Meditations of Guigo, Prior of the Charterhouse

Meditations of Guigo, Prior of the Charterhouse

Meditations of Guigo, Prior of the Charterhouse

Meditations of Guigo, Prior of the Charterhouse

Excerpt

The beauty of God is reflected in creation, in the sky, in the sea, in the earth; but it is especially manifest in spiritual creation, of which the human soul is nearest to all of us. Yet the invisibility of the soul precludes our viewing this fairest manifestation of God's beauty unless it be further manifested in the effects proper to the soul, the conception and expression of thoughts, either singly or in more elaborated forms of composition. The conception of thought and the forms of expression depend on time, place, temperament of the thinker, training and ability, and another element which is known as the spirit of the thinker, or his attitude toward life. When a writer succeds in combining beauty of thought with beauty of expression and giving a clearer view of the beauty of the soul which is a more evident manifestation of God's beauty, then he has created a monument of enduring literary and artistic value.

In this work, the Meditations of Guigo, are to be found more than glimpses of the beauty of the human soul in its highest hopes and achievements. One does not have to be pious to appreciate this literary work, though the tenets of divine Faith will deepen and expand the enjoyment of it. The vigor, intimacy, freshness, strength and honesty of Guigo's thoughts combine with high literary merit to present a most interesting and unusual work of beauty. This document is in reality a series of reflections addressed for the most part by the author to himself. It consists of 476 sections of varying length, some only a line, some of several pages, which embody the thoughts, aspirations, rebukes, and inspirations which Guigo wrote down for his own benefit and improvement. But his words, written to his own soul in the presence of Christ, transcend his own time and his own circumstances. He has, without knowing it and without intending to do so, composed a work of humanity which marks the triumph of the Christian spirit, for it captured forever some of the wisdom, the great faith, and the love of God that vivified the soul of Guigo.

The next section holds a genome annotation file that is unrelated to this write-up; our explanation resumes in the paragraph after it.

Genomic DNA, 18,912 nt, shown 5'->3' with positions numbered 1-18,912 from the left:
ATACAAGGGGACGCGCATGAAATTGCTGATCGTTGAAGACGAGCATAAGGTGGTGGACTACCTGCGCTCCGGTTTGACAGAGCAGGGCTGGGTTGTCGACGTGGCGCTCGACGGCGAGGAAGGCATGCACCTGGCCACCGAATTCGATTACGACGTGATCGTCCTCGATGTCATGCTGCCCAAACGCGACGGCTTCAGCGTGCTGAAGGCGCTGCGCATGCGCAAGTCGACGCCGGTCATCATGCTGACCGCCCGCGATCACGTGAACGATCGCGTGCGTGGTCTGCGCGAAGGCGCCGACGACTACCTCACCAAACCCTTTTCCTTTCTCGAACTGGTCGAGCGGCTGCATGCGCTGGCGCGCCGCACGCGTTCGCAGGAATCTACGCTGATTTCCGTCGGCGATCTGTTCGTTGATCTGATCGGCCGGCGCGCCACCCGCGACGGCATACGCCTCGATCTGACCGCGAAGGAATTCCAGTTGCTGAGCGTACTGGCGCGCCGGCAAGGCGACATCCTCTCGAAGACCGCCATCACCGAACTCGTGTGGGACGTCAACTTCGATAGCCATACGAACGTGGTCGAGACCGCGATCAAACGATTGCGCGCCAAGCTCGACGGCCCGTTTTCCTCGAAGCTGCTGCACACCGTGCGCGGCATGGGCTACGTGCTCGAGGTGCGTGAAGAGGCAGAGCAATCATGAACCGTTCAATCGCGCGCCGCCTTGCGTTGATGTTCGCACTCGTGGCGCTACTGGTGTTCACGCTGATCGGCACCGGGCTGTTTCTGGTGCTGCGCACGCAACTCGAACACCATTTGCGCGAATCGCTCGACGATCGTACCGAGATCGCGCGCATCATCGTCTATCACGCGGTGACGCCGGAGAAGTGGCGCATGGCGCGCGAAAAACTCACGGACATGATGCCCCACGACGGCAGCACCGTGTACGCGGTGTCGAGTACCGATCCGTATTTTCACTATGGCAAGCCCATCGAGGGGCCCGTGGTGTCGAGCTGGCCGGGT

The nature of the subject matter naturally invites a comparison of this work with the meditations of Marcus Aurelius, and with Pascal's Pensees. Nor does Guigo need to retreat before the more famous literary predecessors: the pagan emperor lacks, of course, the ultimate profundity of Prior Guigo, who, likewise, surpasses the thinker of the classic age in originality and freshness. What Guigo lacks in literary symmetry and perfection of form, he compensates for in bright fresh-

Search by... Author
Show... All Results Primary Sources Peer-reviewed

Oops!

An unknown error has occurred. Please click the button below to reload the page. If the problem persists, please try again in a little while.